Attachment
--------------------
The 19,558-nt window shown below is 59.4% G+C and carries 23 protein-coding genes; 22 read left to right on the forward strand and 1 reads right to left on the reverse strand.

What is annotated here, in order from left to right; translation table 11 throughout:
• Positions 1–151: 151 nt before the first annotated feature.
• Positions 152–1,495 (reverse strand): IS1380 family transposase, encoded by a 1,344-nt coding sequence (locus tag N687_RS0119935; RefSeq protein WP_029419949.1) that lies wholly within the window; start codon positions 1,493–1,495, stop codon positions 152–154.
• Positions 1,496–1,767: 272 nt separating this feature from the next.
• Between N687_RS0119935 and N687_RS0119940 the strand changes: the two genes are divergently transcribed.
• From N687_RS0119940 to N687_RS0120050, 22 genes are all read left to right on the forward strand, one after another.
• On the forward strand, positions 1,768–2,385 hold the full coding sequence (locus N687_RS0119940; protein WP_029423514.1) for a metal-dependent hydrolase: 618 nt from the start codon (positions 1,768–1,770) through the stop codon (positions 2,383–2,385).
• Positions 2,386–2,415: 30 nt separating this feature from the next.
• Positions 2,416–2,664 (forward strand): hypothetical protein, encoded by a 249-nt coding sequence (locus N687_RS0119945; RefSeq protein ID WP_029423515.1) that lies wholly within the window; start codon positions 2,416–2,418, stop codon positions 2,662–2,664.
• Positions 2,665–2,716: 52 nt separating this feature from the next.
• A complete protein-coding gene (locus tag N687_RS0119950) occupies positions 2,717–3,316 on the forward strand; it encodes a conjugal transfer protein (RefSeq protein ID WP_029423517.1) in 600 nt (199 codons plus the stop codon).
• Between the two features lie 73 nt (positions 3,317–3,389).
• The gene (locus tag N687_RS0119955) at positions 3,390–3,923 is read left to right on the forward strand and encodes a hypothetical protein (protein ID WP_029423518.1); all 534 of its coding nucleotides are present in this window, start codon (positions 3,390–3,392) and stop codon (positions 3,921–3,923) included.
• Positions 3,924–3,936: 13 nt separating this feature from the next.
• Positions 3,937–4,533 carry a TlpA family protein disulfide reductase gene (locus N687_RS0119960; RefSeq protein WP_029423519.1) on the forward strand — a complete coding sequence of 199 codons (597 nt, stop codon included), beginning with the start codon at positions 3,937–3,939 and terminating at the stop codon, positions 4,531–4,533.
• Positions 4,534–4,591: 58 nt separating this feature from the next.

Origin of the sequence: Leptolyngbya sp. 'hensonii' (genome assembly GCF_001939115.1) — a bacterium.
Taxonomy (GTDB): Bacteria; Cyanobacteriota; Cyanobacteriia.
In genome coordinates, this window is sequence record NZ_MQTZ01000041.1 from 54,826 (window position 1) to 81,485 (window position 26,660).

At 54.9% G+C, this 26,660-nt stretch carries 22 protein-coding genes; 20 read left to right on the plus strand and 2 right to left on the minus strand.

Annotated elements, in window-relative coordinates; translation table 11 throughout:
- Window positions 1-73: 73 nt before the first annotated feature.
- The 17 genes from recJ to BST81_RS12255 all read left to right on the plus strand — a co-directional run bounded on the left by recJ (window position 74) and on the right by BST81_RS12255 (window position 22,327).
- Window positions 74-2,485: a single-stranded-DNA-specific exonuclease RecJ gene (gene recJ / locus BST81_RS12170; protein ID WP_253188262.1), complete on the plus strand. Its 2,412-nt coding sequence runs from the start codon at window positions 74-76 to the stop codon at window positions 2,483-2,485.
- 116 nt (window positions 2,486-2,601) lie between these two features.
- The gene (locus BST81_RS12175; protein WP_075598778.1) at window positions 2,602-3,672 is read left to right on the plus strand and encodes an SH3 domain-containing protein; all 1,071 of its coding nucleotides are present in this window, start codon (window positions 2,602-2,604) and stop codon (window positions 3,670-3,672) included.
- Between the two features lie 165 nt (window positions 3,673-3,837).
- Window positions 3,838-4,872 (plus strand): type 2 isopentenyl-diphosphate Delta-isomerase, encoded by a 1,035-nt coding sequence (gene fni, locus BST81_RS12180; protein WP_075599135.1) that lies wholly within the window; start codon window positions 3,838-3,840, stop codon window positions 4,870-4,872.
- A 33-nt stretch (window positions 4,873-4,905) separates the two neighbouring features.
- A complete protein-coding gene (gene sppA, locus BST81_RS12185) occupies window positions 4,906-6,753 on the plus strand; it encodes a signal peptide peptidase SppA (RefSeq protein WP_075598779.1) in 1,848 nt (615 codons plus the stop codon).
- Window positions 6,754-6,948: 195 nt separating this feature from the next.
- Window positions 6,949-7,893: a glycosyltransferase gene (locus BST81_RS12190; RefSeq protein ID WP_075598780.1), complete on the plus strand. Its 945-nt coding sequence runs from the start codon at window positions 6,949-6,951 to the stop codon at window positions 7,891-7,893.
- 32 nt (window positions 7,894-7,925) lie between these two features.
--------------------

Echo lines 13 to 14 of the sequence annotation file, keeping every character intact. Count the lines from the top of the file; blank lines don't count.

• Between the two features lie 73 nt (positions 3,317–3,389).
• The gene (locus tag N687_RS0119955) at positions 3,390–3,923 is read left to right on the forward strand and encodes a hypothetical protein (protein ID WP_029423518.1); all 534 of its coding nucleotides are present in this window, start codon (positions 3,390–3,392) and stop codon (positions 3,921–3,923) included.